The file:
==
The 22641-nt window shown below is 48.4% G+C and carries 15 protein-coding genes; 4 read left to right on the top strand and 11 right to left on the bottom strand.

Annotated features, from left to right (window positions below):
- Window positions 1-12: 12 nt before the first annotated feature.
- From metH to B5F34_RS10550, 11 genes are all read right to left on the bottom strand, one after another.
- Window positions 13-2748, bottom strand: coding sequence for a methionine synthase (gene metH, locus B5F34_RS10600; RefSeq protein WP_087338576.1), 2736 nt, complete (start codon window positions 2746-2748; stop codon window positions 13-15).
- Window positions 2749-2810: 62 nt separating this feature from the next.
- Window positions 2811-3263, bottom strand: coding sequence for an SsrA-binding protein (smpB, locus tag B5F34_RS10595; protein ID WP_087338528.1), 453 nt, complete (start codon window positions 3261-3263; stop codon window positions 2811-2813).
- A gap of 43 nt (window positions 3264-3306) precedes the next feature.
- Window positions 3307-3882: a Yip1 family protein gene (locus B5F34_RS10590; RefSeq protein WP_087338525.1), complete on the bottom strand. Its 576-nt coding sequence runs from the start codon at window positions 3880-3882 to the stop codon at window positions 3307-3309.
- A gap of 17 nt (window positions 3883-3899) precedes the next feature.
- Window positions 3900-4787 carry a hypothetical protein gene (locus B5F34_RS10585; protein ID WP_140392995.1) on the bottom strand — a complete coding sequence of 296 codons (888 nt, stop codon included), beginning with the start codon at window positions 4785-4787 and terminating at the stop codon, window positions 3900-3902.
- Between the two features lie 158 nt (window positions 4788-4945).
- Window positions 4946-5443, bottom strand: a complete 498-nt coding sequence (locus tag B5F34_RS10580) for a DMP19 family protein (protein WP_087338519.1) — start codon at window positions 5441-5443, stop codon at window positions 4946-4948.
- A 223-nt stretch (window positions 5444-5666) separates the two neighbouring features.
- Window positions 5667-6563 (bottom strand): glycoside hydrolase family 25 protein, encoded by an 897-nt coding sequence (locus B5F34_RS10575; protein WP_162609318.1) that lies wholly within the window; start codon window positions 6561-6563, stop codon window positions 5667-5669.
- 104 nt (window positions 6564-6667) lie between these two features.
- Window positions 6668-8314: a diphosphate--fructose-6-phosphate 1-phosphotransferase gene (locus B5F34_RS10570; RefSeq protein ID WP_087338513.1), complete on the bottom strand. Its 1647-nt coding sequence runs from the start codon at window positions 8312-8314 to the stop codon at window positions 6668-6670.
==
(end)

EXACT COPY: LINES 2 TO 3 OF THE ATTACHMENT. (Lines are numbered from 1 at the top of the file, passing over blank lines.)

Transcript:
Annotated features, from left to right (window positions below):
- Window positions 1-12: 12 nt before the first annotated feature.